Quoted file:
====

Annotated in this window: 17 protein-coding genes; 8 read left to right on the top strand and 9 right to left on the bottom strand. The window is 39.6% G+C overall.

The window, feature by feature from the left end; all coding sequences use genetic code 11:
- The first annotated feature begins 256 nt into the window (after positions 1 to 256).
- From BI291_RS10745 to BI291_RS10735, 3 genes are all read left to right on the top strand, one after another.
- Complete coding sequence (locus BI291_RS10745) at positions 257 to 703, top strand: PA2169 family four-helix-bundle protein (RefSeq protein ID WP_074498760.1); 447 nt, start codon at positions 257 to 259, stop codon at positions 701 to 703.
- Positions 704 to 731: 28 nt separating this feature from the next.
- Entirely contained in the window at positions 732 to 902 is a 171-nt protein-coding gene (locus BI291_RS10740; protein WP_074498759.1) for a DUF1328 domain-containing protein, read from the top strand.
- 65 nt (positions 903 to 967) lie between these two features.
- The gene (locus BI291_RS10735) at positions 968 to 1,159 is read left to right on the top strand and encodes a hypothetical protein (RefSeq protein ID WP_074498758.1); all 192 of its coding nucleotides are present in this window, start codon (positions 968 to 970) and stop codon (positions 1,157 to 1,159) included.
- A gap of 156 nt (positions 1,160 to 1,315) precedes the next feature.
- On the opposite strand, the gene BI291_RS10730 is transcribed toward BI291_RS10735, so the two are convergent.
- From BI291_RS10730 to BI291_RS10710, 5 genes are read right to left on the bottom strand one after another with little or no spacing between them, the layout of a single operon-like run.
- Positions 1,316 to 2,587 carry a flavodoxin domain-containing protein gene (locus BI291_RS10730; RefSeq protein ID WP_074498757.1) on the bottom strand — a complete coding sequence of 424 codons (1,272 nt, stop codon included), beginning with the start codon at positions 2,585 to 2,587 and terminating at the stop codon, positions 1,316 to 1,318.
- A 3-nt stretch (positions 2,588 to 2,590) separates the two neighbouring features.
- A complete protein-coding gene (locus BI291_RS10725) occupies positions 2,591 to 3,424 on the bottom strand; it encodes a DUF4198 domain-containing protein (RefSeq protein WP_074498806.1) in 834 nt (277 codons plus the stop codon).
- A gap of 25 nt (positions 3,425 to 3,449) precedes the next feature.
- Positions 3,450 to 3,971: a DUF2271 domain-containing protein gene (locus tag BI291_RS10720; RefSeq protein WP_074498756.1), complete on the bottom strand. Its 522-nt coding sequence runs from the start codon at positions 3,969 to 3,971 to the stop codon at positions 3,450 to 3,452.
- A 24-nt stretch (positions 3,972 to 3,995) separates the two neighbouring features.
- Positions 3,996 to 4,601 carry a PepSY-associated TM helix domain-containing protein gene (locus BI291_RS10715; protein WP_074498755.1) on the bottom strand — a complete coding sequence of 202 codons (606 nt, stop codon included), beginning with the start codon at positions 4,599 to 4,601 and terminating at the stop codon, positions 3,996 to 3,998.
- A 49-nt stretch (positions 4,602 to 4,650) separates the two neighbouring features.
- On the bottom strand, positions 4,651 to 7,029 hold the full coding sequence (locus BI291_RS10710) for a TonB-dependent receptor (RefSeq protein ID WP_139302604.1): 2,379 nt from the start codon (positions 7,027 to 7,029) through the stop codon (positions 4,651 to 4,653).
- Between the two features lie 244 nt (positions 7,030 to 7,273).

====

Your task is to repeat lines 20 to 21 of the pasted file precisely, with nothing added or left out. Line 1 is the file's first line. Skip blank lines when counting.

- A 49-nt stretch (positions 4,602 to 4,650) separates the two neighbouring features.
- On the bottom strand, positions 4,651 to 7,029 hold the full coding sequence (locus BI291_RS10710) for a TonB-dependent receptor (RefSeq protein ID WP_139302604.1): 2,379 nt from the start codon (positions 7,027 to 7,029) through the stop codon (positions 4,651 to 4,653).